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Animal-derived surfactants versus past and current synthetic surfactants: current status.
In this review, the authors assess major outcomes resulting from head-to-head comparison trials of animal-derived surfactants with previous and newer synthetic surfactants and among them. They also pay special attention to issues of study design and quality of the trials reviewed. Animal-derived surfactants that contain surfactant proteins (Survanta, Infasurf, and Curosurf) perform clinically better than Exosurf, a synthetic surfactant containing only phospholipids, primarily in outcomes related to acute management of respiratory distress syndrome (RDS; faster weaning and pneumothorax) but not in overall mortality or incidence of bronchopulmonary dysplasia (BPD). Trials comparing various animal-derived surfactants that provide different amounts of surface protein B (SP-B) or phospholipids have shown minor differences in outcomes related to the management of RDS or none at all. The exception is the suggestion of better survival using a high initial dose of Curosurf when compared with Survanta. This observation is based on analysis of trials of relatively lesser quality that have included a smaller number of infants than other surfactant comparisons, however. Data from recent trials comparing a new-generation synthetic surfactant that contains a peptide mimicking the action of SP-B, Surfaxin, have shown that it performs better than Exosurf (faster weaning and less BPD) and at least as well as the animal-derived surfactants Survanta and Curosurf. The ideal surfactant comparison trial to demonstrate which surfactant is better has yet to be conducted. Future surfactant comparison trials should pay particular attention to study design, be appropriately sized, and include long-term follow-up.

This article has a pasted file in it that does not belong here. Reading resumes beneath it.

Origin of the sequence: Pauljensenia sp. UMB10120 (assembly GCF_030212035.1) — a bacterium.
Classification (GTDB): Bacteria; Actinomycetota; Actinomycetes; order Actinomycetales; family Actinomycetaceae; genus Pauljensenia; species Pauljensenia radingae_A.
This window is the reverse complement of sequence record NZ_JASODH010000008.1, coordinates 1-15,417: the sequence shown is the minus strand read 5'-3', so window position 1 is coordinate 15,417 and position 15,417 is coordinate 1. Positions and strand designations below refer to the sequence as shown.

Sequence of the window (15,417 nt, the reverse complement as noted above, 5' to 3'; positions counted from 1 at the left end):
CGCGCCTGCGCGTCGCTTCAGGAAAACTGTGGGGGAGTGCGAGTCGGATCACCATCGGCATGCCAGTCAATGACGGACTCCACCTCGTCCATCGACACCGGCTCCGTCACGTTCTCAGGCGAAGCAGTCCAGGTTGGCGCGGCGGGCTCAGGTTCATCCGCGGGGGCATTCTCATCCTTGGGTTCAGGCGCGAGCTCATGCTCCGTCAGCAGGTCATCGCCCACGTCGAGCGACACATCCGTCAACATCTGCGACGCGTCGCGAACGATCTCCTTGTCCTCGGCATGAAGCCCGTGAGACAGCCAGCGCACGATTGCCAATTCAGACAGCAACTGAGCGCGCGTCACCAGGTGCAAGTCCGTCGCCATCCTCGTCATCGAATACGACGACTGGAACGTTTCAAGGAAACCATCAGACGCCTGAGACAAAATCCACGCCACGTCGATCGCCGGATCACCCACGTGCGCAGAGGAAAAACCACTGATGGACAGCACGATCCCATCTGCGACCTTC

Respiratory Distress Syndrome, Newborn
Pub Type(s)Comparative Study